From getting a green card to taking the U.S. citizenship test and interview, it can take quite a long time to become a U.S. citizen. Currently, it takes about 6 months to a year to get U.S. Citizenship from the time you apply. The citizenship process actually starts when you first get your US green card.
As mentioned above, a lawful permanent resident with a disruption of continuous residence of 1 year or more only needs to wait 4 years and 1 day (or 2 years and 1 day if applying as the spouse of a United States citizen ) after the date she returns to the United States to file her naturalization application.
An applicant applying for naturalization under INA 316, which requires 5 years of continuous residence, must then wait at least 4 years and 1 day after returning to the United States (whenever 364 days or less of the absence remains within the statutory period), to have the requisite continuous residence to apply for
Per the U.S. Citizenship and Immigration Services (USCIS) (formerly the INS), if your permanent resident card ( Green Card ) has less than six months of remaining validity, you must renew your Green Card prior to filing an application for naturalization (Form N-400).
The Naturalization application costs $725 in 2020. Two separate fees make up this larger fee: a $640 filing fee for the required Form N-400, and $85 for the biometrics appointment. These fees will be increasing significantly soon.
To be eligible for expedited naturalization by marriage, you must: Hold a green card for three years; Be married to and living with your US citizen spouse for three years; Live within the state that you’re applying in for three months; and. Meet all other requirements for US citizenship.
Remaining outside the United States for more than 12 months may result in a loss of lawful permanent resident status.
The national average processing time for naturalization ( citizenship ) applications is a little over 8 months, as of May 31, 2020. But that’s just the application processing wait time (see “Understanding USCIS Processing Times” below). The overall naturalization process involves more steps and a longer timeline.
Top Ten Reasons N-400 Applications Are Denied 1 – Failing the English Test. 2 – Failing the U.S. History and Government Test. 3 – Criminal History. 4 – Failure to Meet Continuous Residence and Physical Presence Requirements. 5 – Failure to Pay Taxes. 6 – Willful Failure to Support Dependents. 7 – Fraud and Lying to USCIS. 8 – Failing to Register for Selective Service.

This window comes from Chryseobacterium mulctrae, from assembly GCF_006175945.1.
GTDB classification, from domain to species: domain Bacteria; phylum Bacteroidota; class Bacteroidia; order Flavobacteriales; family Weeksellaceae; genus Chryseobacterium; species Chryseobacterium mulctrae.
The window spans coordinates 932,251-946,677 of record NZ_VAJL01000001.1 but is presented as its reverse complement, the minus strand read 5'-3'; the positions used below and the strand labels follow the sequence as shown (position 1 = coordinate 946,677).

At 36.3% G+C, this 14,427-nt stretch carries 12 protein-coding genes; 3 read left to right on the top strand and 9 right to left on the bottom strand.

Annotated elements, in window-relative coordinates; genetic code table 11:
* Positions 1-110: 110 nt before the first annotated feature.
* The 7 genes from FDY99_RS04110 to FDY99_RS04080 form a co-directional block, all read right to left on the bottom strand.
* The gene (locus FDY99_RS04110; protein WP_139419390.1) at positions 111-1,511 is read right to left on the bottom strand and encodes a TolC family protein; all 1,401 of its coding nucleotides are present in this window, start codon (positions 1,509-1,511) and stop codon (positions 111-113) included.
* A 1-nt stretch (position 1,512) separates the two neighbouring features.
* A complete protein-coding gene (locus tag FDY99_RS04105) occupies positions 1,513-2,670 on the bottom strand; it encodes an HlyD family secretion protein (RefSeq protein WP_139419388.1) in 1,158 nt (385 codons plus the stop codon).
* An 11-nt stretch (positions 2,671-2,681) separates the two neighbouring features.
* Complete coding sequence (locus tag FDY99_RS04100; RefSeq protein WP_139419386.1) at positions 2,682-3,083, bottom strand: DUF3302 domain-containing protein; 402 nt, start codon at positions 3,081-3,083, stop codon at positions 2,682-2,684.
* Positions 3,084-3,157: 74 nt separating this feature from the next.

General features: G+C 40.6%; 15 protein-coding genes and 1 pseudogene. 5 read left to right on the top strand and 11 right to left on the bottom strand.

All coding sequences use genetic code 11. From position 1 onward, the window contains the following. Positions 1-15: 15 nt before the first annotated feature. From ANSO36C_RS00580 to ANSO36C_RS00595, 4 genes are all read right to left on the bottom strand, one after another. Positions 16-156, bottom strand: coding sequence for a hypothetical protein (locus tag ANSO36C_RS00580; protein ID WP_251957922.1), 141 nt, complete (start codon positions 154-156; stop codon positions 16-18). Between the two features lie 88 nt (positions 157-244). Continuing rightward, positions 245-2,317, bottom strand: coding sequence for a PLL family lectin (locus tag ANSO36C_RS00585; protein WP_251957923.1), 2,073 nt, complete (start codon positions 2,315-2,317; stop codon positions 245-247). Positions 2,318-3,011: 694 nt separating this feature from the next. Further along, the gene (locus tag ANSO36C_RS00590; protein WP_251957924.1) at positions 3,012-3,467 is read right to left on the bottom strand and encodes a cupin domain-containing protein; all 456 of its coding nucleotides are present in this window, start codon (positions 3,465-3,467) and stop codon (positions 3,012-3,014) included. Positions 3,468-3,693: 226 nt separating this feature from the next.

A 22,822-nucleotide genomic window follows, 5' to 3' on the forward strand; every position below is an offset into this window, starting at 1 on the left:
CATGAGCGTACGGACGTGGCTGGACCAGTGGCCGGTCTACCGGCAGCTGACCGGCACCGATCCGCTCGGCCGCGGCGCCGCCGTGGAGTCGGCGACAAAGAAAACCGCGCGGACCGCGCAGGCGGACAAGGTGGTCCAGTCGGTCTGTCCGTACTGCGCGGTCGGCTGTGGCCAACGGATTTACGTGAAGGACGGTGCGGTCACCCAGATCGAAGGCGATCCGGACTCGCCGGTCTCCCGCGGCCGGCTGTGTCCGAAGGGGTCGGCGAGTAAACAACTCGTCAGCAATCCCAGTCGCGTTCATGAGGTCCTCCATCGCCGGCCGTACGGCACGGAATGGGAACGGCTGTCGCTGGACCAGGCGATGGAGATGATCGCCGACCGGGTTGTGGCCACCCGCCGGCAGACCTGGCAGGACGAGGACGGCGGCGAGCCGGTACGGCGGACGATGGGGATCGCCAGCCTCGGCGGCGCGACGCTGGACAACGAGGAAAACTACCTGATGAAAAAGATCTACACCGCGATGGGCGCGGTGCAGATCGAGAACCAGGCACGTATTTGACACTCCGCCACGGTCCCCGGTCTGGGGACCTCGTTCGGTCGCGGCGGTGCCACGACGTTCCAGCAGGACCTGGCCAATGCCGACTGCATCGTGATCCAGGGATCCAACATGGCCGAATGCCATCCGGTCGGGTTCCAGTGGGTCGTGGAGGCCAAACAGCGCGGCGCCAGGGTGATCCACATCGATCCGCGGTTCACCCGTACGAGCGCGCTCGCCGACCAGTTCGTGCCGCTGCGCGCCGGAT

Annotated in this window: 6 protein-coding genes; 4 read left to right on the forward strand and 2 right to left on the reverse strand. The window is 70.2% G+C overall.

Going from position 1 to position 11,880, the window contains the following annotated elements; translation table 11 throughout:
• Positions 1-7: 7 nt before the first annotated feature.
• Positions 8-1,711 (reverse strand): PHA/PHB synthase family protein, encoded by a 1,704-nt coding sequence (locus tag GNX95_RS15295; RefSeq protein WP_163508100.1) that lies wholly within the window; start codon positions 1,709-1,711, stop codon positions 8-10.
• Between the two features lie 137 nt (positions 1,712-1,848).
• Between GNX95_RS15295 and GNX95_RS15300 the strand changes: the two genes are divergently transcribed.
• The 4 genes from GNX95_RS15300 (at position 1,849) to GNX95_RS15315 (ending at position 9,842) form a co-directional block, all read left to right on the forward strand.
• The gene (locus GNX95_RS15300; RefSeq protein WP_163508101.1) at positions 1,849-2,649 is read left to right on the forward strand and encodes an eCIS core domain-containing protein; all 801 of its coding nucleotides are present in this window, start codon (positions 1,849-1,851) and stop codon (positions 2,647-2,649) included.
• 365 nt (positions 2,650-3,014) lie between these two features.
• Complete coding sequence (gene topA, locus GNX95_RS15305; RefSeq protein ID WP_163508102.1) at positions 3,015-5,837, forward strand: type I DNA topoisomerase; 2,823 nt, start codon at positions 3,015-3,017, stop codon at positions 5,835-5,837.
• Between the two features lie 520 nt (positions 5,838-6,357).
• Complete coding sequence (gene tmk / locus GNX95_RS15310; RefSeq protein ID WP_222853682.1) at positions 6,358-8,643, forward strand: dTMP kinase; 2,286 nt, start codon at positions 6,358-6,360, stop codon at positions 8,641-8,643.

Your tax returns are very important proof that you are eligible for naturalization. On the day of your interview, bring certified tax returns for the last 5 years ( 3 years if you are married to a U.S. citizen).
All green card holders, as long as they meet key conditions, can apply for U.S. citizenship after five years (known as the “five-year rule”) — but those with a U.S. spouse and a green card through marriage can apply after only three years (known as the “three-year rule”).
All naturalization applicants must meet a number of filing requirements, described below. Age. Residency. Residence and Physical Presence. Good Moral Character. Attachment to the Constitution. Language. U.S. Government and History Knowledge. Oath of Allegiance.
You can only be deported from the U.S. if your lawful permanent residency status is no longer valid. You will only lose your lawful permanent residency status if you abandon your status or become a U.S. citizen. So, the answer is no, you will not be deported from the U.S. just because your green card expired.
Certainly, there are many people who have applied for citizenship, not received their citizenship, and have maintained their green card. You might need to renew your green card because it might have expired, but typically, you are going to be allowed to stay in the United States as a lawful permanent resident.
How to apply for a green card renewal Create a USCIS online account. Complete Form I-90. Upload required evidence, such as a copy of your expired or soon-to-expire green card. Review and digitally sign your application. Pay the government fees (if required). Submit your application, and wait for your new green card.